Actions like this seemed like pure science fiction at the end of the 20th century, but today they seem to be becoming part of our relationship with the world. Indeed, many sectors have expressed interest in the platform’s ability to save time and money, despite recent questions about the security, privacy, or viability of the Metaverse as a successor to the Internet.
Video Games: According to the Spanish Association of Video Games (AEVI), the turnover of the industry in Spain in 2021 was 1.795 billion euros. Exploring the industry with the most experience in the metaverse provides players with a more immersive, interactive and realistic screen reality. In addition to the new dimension of entertainment, there is also the concept of making money from games, and users can use to receive financial rewards from its game.
Created by Linden Lab in 2003, Second Life is one of the pioneering virtual games in which the player interacts with their avatar in a 3D environment. In its virtual storefront, you can also trade in real estate and services with Linden Coins, a virtual currency created by the game itself, which can later be exchanged for real money.
Event: The health crisis caused by Covid-19 brought the planet to a standstill and forced the introduction of remote work, faced with the inability to share the same personal space in the workplace. While physical encounters have moved to computer screens, the Metaverse is taking another step forward.
Virtual reality enables professional relationships to be built through virtual reality-based virtual environments: conferences, trade fairs, product launches and trainings can be held simultaneously in different parts of the world, avoiding travel and removing geographic barriers.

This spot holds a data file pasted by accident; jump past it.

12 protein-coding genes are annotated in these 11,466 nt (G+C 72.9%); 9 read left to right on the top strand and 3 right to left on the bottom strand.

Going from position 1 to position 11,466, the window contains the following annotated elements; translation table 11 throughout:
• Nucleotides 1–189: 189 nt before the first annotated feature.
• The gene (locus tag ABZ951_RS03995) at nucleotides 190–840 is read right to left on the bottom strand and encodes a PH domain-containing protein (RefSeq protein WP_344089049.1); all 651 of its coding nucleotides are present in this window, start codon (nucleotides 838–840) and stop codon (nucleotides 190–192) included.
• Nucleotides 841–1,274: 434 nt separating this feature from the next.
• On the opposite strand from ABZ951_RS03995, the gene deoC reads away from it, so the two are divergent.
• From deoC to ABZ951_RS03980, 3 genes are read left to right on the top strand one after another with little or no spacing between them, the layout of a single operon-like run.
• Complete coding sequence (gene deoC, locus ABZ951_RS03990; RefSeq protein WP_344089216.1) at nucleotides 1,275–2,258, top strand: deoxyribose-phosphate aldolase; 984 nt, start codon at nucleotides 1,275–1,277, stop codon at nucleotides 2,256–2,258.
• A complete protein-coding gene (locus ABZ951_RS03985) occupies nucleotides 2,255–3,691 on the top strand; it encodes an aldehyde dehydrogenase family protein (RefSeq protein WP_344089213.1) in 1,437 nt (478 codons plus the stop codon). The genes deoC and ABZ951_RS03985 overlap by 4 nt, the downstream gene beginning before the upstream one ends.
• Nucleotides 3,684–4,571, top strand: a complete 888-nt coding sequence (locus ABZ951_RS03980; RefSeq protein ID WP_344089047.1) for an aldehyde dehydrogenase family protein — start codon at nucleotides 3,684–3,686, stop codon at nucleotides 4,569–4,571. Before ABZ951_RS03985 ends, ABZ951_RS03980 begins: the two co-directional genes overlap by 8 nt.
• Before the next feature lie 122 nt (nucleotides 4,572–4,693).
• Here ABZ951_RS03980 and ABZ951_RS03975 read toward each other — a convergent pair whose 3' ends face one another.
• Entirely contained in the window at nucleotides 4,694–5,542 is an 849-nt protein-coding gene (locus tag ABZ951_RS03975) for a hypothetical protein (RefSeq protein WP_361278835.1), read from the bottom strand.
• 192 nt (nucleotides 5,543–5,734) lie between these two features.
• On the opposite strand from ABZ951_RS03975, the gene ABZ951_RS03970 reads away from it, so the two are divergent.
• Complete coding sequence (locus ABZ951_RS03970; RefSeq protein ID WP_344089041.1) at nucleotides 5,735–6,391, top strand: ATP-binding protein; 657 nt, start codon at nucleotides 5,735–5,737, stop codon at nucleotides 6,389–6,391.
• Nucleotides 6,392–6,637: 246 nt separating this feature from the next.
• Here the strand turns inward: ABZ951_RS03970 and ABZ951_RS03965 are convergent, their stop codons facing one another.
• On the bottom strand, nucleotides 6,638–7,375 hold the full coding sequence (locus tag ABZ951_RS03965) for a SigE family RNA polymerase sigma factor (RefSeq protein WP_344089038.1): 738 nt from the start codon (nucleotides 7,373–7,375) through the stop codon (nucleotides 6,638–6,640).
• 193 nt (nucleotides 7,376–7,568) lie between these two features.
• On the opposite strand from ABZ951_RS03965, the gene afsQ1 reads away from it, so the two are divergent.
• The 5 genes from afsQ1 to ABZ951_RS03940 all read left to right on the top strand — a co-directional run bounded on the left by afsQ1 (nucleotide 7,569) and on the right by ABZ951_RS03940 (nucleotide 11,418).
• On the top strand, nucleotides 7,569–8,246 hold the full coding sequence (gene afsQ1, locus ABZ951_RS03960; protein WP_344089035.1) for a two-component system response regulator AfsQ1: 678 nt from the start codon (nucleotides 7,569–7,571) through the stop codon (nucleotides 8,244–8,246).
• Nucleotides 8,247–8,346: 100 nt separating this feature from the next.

Art: The art world is no stranger to opening windows to the Metaverse. With the 3D entertainment of these exhibition centers, visitors can discover the most iconic paintings and sculptures of the great museums from the comfort of their homes.
For example, Valencian startup E-Place Heritage is working on a virtual restoration of more than 30 marble sculptures that were damaged by the fire that destroyed the heritage of the National Museum of Brazil in 2018. Works that will survive in the digital world after physical disappearance.
At the same time, the commodification of art reached the digital world, allowing users to receive digital versions of works. Many of them are sold at the price of gold. Digital artist Mike Winkelmann, better known as Beeple, has successfully sold an NFT – a unique and authentic item – for $69 million at Christie’s.
From the dance floor to the soccer field, video game developer Virtway will transform Camp Nou into a virtual event space with replicas of the museum, auditorium, conference rooms and playground-sized playground.
Replacing balls with rackets, Telefónica has developed the Movistar Rafa Nadal Academy metaverse so that viewers can experience the secrets of this sports center first hand or emulate the achievements of Spain’s best tennis player all day long.
According to Telefónica’s chief digital officer, Chema Alonso, the project demonstrates the company’s “strong commitment” to “continue to explore the technological possibilities offered by Web3 and Metaverse.”
In fact, Metaverse itself is the platform the company has chosen to showcase Nadal’s virtual world for the first time. The journalists in attendance were able to choose their own 3D avatars, chat with other colleagues from around the world and ask questions about their journey from this parallel universe to reality.
The move complements the operator’s efforts in this direction, including hosting the first Metaverse Day and seeking new alliances, including with Qualcomm Technologies for Augmented Reality (XR) and with Meta and its Meta Quest glasses, the networking technology for Metaverse exploration.
Different strategies have the same goal: to secure leadership while waiting for the metaverse to finally enter our lives.
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Post time: May-05-2023